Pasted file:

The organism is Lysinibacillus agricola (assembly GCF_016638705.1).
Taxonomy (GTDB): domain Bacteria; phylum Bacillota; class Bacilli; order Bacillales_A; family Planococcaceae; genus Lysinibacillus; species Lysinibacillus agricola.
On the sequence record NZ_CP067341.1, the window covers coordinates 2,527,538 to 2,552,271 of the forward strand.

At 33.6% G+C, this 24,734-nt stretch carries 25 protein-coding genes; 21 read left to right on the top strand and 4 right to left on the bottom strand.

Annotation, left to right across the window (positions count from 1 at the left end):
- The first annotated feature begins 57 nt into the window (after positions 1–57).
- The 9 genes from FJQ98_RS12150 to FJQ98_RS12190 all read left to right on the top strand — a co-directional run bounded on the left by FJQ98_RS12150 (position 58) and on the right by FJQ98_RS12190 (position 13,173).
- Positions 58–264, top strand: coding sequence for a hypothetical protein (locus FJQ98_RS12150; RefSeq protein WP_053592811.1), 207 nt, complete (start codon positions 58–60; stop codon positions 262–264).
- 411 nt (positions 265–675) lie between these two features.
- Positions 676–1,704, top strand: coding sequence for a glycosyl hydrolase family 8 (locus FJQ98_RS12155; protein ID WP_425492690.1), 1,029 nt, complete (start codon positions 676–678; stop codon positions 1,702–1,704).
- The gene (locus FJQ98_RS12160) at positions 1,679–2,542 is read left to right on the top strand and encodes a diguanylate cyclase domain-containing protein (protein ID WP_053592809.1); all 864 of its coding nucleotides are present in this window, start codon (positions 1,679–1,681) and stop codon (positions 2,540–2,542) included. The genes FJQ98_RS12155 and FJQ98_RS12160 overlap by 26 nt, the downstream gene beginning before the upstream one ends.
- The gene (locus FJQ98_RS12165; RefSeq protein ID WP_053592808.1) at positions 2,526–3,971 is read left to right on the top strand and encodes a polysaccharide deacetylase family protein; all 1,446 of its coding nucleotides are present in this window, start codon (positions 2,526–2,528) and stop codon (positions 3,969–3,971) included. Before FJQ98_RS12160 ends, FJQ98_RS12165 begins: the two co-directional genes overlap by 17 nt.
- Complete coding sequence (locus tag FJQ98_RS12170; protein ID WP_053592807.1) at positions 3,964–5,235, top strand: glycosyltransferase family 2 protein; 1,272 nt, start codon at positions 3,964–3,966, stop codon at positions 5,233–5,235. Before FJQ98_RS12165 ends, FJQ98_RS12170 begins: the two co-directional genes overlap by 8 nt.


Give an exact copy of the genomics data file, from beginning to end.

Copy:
The organism is Lysinibacillus agricola (assembly GCF_016638705.1).
Taxonomy (GTDB): domain Bacteria; phylum Bacillota; class Bacilli; order Bacillales_A; family Planococcaceae; genus Lysinibacillus; species Lysinibacillus agricola.
On the sequence record NZ_CP067341.1, the window covers coordinates 2,527,538 to 2,552,271 of the forward strand.

At 33.6% G+C, this 24,734-nt stretch carries 25 protein-coding genes; 21 read left to right on the top strand and 4 right to left on the bottom strand.

Annotation, left to right across the window (positions count from 1 at the left end):
- The first annotated feature begins 57 nt into the window (after positions 1–57).
- The 9 genes from FJQ98_RS12150 to FJQ98_RS12190 all read left to right on the top strand — a co-directional run bounded on the left by FJQ98_RS12150 (position 58) and on the right by FJQ98_RS12190 (position 13,173).
- Positions 58–264, top strand: coding sequence for a hypothetical protein (locus FJQ98_RS12150; RefSeq protein WP_053592811.1), 207 nt, complete (start codon positions 58–60; stop codon positions 262–264).
- 411 nt (positions 265–675) lie between these two features.
- Positions 676–1,704, top strand: coding sequence for a glycosyl hydrolase family 8 (locus FJQ98_RS12155; protein ID WP_425492690.1), 1,029 nt, complete (start codon positions 676–678; stop codon positions 1,702–1,704).
- The gene (locus FJQ98_RS12160) at positions 1,679–2,542 is read left to right on the top strand and encodes a diguanylate cyclase domain-containing protein (protein ID WP_053592809.1); all 864 of its coding nucleotides are present in this window, start codon (positions 1,679–1,681) and stop codon (positions 2,540–2,542) included. The genes FJQ98_RS12155 and FJQ98_RS12160 overlap by 26 nt, the downstream gene beginning before the upstream one ends.
- The gene (locus FJQ98_RS12165; RefSeq protein ID WP_053592808.1) at positions 2,526–3,971 is read left to right on the top strand and encodes a polysaccharide deacetylase family protein; all 1,446 of its coding nucleotides are present in this window, start codon (positions 2,526–2,528) and stop codon (positions 3,969–3,971) included. Before FJQ98_RS12160 ends, FJQ98_RS12165 begins: the two co-directional genes overlap by 17 nt.
- Complete coding sequence (locus tag FJQ98_RS12170; protein ID WP_053592807.1) at positions 3,964–5,235, top strand: glycosyltransferase family 2 protein; 1,272 nt, start codon at positions 3,964–3,966, stop codon at positions 5,233–5,235. Before FJQ98_RS12165 ends, FJQ98_RS12170 begins: the two co-directional genes overlap by 8 nt.